It is widely expected that many aspects of European climate may change over the course of the 21st Century. Climate simulations consistently show an increase in surface air temperature over Europe, though corresponding projections for near-surface wind speeds and surface solar irradiance differ between climate models, and exhibit high levels of internal variability. The emergence of anthropogenic climate trends has been studied extensively in the climate science literature yet understanding of how climate change and its uncertainties relate to key power system components (particularly, demand, solar PV, and wind power) remains limited. The aims of this study are to understand how climate change may affect renewable supply and demand under plausible future European power system scenarios.
Projections of national demand, wind power and solar PV production across Europe are taken from the freely-available C3S European Climatic Energy Mixes (ECEM) demonstrator. Demand, wind power production and solar power production data for 32 European countries are used to create European scale annual-mean demand-net-renewables (DNR) for multiple plausible future energy scenarios (based on eHighway2050), using 6 different EURO-CORDEX regional climate models under two climate change scenarios (RCP 4.5 and RCP 8.5), spanning the period 1980-2065..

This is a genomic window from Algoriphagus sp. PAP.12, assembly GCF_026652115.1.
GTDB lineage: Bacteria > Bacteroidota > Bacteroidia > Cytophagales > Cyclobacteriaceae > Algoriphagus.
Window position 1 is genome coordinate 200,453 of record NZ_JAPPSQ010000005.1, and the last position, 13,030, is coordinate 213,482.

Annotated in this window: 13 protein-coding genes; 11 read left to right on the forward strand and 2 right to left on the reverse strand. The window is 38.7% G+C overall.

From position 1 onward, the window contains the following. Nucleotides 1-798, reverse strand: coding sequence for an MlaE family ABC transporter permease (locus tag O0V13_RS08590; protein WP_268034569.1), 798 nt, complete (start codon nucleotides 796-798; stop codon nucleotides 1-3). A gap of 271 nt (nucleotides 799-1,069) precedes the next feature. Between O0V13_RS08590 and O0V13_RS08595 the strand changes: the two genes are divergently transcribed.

If today’s power system were to remain unchanged for the next 40-50 years then the impact of climate change scenarios on European-total annual-mean DNR is estimated to be modest (reductions of few percent compared to present day), with corresponding national-totals changing by slightly more. In general, there is a reasonable consensus on the sign and magnitude of the DNR projections produced by the different climate models, consistent with the response being dominated by changes in demand (and therefore temperature rather than wind or insolation). In contrast, climate responses for alternative power system scenarios – particularly those with a greater reliance on renewable generation – exhibit much greater sensitivity to both climate change and climate model selection.
Such gross figures, however, also obscure significant differences in climate responses by country and season. Typically, winter demand is projected to decrease whereas summer demand may increase (or decrease only slightly), with the dominant seasonal component depending strongly on location. Many national- and seasonal- scale renewable projections also exhibit considerable spread between different climate simulations – often spanning a range several times greater than the multi-model mean climate response - indicating that climate sensitivities significantly greater than that suggested by the multi-model mean should not be ruled out.